I left the LDIF file field blank – AFAIK, it doesn’t exist for Thunderbird (I even did a system search for *ldif* and only turned up some unrelated Sun files)

All this crap starts flying into Eudora, including a *lot* of duplicate folders! As far as I could tell, these folders were actual duplicates.

The first time I attempted this process, it didn’t work. This was because I store all my mail locally (in my C:\Documents and Settings\[User Name]\Application Data\Thunderbird\Profiles\[random string].default\Local Folders directory). To fix this, I had to copy all of my Local Folders contents into my mail directory (mine was called mail.[server name].com). In my case, the files were so big that I just removed the mail directory and renamed “Local Folders” to the old mail directory name, rather than waste time with copy/paste.

Once all of the mail is imported into Eudora, you have to make sure it’s all indexed. To do this, double-click on each folder in the left pane of the Eudora UI, so the messages appear in the main pane. This action builds some kind of index file (you’ll notice it hangs a bit on larger directories), without which Outlook Express cannot find the messages. I discovered this after cursing Outlook Express for only importing my Inbox, which I’d opened to confirm that Eudora had imported the messages from Thunderbird.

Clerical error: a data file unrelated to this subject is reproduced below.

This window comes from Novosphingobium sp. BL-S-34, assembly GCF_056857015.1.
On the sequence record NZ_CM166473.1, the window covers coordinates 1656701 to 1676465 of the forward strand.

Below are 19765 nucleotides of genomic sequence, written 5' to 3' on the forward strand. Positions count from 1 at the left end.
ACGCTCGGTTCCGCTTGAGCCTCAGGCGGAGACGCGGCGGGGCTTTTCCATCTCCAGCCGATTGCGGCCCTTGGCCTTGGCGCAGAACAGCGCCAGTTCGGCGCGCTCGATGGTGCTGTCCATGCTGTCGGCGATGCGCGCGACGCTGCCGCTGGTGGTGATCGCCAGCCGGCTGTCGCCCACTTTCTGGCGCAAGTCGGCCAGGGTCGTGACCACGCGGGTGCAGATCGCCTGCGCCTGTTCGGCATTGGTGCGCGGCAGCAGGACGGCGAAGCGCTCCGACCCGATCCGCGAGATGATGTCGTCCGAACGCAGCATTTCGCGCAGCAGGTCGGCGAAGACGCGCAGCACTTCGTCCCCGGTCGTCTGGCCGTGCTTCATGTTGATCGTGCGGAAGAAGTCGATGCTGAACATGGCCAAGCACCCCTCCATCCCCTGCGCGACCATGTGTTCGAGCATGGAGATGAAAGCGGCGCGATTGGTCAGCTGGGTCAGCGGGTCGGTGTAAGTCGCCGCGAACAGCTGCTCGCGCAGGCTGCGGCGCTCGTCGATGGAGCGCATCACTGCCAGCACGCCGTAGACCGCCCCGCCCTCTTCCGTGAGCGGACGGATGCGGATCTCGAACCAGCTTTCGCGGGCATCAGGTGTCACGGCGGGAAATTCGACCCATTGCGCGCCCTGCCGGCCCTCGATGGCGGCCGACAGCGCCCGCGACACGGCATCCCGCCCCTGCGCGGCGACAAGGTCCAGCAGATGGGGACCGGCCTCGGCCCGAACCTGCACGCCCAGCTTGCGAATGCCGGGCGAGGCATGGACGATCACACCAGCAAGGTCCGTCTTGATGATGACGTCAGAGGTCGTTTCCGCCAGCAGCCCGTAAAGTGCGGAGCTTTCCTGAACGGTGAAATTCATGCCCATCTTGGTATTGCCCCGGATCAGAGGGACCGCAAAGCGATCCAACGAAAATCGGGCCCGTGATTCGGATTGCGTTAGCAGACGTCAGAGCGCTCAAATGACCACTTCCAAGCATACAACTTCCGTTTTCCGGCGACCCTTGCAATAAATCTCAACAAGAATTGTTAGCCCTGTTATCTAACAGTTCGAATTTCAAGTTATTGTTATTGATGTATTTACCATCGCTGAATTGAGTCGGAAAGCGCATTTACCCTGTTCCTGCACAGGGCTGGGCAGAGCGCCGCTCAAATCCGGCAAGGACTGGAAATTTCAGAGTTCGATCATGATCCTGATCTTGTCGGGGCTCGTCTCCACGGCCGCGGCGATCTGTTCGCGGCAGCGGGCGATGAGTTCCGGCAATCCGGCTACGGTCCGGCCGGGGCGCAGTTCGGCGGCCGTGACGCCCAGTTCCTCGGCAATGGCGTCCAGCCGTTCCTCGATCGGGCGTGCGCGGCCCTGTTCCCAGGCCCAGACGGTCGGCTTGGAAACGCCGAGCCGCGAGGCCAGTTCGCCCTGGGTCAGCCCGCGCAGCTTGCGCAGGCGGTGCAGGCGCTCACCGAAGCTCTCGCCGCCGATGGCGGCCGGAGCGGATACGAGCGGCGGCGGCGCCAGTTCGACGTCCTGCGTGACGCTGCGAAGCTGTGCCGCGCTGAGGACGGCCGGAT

Once everything is indexed in Eudora:

  1. Launch Outlook Express.
  2. Try not to lick your lips in anticipation – they’ll get chapped.
  3. In Outlook Express, click on the File menu.
  4. Select the Import option
  5. Select Messages…
  6. You’ll see a list of options, with “Eudora Pro or Light (through v3.0)” conveniently listed at the top.
    (Don’t be distracted by the presence of “Netscape Communicator” farther down the list, it’s a trap!)
  7. When you click next, you’ll probably see a curiously grey input field, accompanied by nonsensical text. Click the Browse… button and go find your Eudora messages.
  8. If you’re as unfortunate as me, you’ll have forgotten that Eudora is filed under “Qualcomm”, so here’s a tip: your messages are probably located in a directory like

    C:\Documents and Settings\[User Name]\Application Data\Qualcomm\Eudora\Netscape Messenger.fol